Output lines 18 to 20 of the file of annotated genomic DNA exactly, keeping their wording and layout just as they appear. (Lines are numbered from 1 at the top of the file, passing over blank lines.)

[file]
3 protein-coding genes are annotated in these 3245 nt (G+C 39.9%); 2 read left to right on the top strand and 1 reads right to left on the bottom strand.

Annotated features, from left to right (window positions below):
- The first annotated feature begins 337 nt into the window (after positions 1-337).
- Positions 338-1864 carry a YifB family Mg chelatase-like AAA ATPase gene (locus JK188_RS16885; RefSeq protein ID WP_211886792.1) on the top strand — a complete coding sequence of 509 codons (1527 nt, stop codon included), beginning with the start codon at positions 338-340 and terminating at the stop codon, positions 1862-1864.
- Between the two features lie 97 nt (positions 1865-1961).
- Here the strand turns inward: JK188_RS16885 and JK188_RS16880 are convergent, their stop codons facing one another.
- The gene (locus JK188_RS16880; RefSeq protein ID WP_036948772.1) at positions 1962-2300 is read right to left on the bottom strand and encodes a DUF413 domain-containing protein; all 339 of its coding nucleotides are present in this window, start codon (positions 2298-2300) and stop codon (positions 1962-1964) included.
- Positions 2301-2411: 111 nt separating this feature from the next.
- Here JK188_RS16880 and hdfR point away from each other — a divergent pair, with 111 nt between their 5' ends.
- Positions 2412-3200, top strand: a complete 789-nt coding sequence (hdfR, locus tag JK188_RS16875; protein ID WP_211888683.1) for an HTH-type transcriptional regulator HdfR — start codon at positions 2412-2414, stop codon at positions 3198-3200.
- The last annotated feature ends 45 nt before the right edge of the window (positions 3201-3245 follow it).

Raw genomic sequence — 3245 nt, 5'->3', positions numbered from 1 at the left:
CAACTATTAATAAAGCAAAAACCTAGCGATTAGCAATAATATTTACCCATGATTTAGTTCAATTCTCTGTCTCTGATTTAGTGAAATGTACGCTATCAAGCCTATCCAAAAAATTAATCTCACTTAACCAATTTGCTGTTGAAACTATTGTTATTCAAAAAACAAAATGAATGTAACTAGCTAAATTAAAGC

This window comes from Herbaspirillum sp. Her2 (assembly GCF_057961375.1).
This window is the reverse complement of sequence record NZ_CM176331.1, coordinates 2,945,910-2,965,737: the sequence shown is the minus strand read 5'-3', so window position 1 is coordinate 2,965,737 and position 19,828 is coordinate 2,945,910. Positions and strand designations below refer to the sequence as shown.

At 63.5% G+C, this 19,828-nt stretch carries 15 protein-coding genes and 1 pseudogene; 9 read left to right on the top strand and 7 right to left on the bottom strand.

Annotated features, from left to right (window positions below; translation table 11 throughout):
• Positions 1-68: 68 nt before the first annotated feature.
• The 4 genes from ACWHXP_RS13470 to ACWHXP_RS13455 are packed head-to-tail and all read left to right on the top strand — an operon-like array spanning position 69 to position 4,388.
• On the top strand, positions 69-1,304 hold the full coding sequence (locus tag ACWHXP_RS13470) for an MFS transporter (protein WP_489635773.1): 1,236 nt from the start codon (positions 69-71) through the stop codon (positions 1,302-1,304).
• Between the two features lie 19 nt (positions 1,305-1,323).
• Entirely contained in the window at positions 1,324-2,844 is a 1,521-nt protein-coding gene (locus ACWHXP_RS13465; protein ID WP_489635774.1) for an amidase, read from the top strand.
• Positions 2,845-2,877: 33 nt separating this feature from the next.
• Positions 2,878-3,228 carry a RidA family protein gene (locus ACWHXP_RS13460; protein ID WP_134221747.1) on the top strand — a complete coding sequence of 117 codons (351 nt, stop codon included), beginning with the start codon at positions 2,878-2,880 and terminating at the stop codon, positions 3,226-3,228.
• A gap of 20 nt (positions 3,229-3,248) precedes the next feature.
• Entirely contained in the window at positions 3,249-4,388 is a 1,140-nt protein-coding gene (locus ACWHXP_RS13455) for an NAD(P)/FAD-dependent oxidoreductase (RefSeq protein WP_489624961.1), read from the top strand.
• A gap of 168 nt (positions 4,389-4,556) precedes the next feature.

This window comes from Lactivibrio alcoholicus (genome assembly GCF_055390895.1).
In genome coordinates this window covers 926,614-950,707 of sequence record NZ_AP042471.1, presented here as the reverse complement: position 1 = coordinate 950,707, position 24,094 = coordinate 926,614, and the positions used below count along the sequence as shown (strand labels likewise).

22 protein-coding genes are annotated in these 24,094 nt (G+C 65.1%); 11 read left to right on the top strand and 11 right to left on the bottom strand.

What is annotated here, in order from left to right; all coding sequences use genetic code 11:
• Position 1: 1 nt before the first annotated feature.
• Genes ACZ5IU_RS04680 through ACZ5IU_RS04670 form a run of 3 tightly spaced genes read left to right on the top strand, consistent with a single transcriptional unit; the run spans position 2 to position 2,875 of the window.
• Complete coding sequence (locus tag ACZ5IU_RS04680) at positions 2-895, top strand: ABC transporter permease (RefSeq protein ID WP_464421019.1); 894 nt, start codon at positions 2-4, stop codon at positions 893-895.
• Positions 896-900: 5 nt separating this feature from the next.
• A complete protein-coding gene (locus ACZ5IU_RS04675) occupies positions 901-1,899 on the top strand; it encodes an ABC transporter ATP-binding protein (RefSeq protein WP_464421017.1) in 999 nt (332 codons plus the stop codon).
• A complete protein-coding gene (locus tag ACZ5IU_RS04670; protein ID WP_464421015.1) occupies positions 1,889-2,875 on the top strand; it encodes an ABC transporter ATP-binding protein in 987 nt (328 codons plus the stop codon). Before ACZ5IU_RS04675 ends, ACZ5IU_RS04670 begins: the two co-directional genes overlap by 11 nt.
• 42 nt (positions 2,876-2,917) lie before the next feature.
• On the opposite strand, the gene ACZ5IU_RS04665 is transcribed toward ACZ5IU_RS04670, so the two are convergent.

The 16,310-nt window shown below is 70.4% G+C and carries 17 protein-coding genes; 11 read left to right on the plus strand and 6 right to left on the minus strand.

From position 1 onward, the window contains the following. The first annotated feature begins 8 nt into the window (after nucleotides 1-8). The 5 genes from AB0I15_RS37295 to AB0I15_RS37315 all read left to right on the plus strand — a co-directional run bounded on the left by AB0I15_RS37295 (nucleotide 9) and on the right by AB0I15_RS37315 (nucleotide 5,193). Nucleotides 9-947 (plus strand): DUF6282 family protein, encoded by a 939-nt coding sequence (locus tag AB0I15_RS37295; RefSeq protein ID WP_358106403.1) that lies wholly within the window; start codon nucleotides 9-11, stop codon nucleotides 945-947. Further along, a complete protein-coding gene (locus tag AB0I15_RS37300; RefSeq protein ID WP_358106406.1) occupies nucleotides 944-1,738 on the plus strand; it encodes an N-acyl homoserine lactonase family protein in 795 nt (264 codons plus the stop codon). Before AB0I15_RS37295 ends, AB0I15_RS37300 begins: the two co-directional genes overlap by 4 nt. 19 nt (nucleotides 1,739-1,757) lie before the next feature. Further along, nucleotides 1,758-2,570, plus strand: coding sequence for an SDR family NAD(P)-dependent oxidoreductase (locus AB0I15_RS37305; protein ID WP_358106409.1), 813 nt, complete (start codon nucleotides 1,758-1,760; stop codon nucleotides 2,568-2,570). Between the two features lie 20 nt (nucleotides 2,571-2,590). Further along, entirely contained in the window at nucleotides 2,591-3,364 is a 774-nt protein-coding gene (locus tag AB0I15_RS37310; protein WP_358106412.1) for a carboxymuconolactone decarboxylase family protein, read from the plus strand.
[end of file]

• Positions 1-68: 68 nt before the first annotated feature.
• The 4 genes from ACWHXP_RS13470 to ACWHXP_RS13455 are packed head-to-tail and all read left to right on the top strand — an operon-like array spanning position 69 to position 4,388.
• On the top strand, positions 69-1,304 hold the full coding sequence (locus tag ACWHXP_RS13470) for an MFS transporter (protein WP_489635773.1): 1,236 nt from the start codon (positions 69-71) through the stop codon (positions 1,302-1,304).